So I’ve done a fair amount of work in ethics. I studied it as an M.Phil at a centre for Applied Ethics; I wrote on it for Big Think, write on it for Daily Beast, the Guardian and elsewhere. I teach it at a local university, to first-years, medical students and, once, even accountants. I’ve reviewed papers for major bioethics journals. I’m not an expert in it: but I can safely say I’ve “done” ethics more than most people.
And this is one reason (of many!) why I find Gamergate, this supposed movement concerned with “journalism ethics”, so insulting, so demeaning, and so contrary to ethics. I care a great deal about media ethics – particularly gaming media, as someone who also writes in that sphere – so I would love for more people to care.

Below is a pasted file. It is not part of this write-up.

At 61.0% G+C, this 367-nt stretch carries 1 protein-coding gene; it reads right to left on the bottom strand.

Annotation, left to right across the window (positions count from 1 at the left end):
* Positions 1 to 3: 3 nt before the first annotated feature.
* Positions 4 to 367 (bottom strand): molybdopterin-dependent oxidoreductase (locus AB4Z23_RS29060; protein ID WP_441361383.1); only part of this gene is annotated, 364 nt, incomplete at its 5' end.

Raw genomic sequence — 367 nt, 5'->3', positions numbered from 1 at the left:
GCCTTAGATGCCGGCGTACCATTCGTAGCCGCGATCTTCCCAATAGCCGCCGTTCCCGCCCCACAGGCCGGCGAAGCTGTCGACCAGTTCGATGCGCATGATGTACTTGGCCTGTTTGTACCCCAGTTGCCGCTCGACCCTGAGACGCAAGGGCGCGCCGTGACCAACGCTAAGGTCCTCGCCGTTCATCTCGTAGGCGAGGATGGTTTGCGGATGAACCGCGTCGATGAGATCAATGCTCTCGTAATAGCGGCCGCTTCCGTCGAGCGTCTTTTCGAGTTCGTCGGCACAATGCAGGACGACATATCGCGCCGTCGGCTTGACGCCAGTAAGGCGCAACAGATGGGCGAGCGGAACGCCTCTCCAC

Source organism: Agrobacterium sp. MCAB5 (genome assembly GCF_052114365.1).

Gamergate, however, makes my job a thousand times harder.
It’s clear from my hundreds of interactions with Gamergaters that, for a movement that is ostensibly about “ethics”, it sure has a lot of people that have no idea what that even means. I want to outline some various problems Gamergate has with ethics, aside from continuing to exist in the face of creating toxicity and harassment. [Read more…]